Jamaica Constabulary Force: A birth from rebellion
Civil unrests - particularly the Sam Sharpe-led Christmas Rebellion in 1831, participated in by runaway slaves - created an urgent need for a law force that could help bring about public order.
As noted by the first Lasco Top Cop of 2002, Deputy Superintendent of Police Nadine Grant-Brown, Jamaica's earliest records of constables was in 1671.
"There was an urgent need to respond to mounting threats of insurrections from runaway slaves (in 1832), a spillover from the 1831 Sam Sharpe Christmas Rebellion. This impending civil unrest called for an organisation that could adequately deal with the situation, leading to the first attempt to form an organised and permanent police force on the island," Grant-Brown told the gathering at the Jamaica Constabulary Force's 150th anniversary celebrations launch on Thursday at Toyota Jamaica, St Andrew.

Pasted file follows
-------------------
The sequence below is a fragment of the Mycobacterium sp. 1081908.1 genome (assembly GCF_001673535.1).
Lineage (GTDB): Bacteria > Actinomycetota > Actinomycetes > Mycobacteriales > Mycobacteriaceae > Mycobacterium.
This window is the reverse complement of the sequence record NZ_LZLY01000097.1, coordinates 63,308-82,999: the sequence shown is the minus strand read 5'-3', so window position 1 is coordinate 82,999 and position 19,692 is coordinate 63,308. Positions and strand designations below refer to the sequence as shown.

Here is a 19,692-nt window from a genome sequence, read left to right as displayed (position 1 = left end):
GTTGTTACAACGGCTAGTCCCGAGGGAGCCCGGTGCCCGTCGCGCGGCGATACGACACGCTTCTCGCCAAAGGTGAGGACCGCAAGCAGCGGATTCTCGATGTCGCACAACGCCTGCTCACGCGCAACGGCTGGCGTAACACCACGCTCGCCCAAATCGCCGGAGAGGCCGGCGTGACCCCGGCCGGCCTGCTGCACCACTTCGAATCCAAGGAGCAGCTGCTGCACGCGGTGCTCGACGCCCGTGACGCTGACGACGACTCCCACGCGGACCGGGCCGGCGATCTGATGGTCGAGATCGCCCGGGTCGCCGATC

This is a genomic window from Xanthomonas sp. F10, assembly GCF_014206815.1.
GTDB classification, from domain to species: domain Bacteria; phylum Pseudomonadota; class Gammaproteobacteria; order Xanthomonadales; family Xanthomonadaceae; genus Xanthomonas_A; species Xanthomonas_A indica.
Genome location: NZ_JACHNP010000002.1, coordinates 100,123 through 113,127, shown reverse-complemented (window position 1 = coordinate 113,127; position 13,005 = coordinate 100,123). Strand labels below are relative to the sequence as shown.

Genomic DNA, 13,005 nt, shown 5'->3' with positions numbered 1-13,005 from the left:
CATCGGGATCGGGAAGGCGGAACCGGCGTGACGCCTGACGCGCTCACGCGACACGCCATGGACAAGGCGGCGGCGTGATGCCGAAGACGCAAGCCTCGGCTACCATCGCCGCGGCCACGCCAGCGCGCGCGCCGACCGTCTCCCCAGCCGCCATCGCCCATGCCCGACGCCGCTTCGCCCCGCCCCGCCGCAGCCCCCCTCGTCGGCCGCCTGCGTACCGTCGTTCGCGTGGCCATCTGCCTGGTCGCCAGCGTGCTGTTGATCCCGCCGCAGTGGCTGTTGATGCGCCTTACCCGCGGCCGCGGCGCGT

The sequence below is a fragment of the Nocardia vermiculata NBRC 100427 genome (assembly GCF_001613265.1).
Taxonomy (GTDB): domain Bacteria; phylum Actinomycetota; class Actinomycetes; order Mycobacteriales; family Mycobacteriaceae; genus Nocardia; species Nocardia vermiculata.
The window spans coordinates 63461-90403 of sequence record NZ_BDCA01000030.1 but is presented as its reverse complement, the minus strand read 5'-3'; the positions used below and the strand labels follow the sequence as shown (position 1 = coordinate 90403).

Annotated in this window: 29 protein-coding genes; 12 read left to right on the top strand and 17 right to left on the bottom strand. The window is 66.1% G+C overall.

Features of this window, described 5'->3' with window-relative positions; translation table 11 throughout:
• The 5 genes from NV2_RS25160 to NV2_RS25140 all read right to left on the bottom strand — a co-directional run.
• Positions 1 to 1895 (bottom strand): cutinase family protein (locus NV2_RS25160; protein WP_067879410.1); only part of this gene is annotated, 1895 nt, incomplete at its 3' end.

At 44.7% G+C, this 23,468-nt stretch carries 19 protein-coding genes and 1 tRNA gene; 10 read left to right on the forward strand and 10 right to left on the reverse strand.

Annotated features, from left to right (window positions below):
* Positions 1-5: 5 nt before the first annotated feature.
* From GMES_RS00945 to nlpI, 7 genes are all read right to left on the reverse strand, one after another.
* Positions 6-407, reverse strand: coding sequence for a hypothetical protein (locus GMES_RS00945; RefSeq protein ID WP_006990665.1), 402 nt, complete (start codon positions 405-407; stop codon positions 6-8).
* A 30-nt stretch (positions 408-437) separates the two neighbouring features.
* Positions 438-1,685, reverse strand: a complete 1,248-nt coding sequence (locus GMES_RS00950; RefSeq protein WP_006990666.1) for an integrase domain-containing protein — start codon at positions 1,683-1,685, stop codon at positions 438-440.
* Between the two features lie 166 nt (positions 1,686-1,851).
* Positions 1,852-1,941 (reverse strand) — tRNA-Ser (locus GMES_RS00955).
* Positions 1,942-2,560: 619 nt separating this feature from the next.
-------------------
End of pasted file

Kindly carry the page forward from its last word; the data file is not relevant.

"In 1833, an act was passed, resting powers in the governors to import members from the dominion for the purpose of establishing the force."
The police were empowered to take the necessary measures to preserve public peace. Their attire and equipment were very similar to that of the British army as Jamaica was still under British rule.
Three separate groups existed within that system: a body of constables, petty constables, and watchmen.
EXPANDING THE OPERATIONS
Decades later, in 1856, there was the passing of another act, which expanded the operations.
"By 1856, another act was passed and three services were made into one, consisting of 15 inspectors, 41 sergeants, and 406 constables."
Nine years later, this system was seriously put to the test when the Morant Bay Rebellion broke out.
"In 1865, a rebellion broke out in Morant Bay, which required the services of the force. However, what was highlighted was an absence of cooperation between the parishes and a lack of effective control of the force. As a result, a law was passed in 1867, giving way to the emergence of the Jamaica Constabulary Force."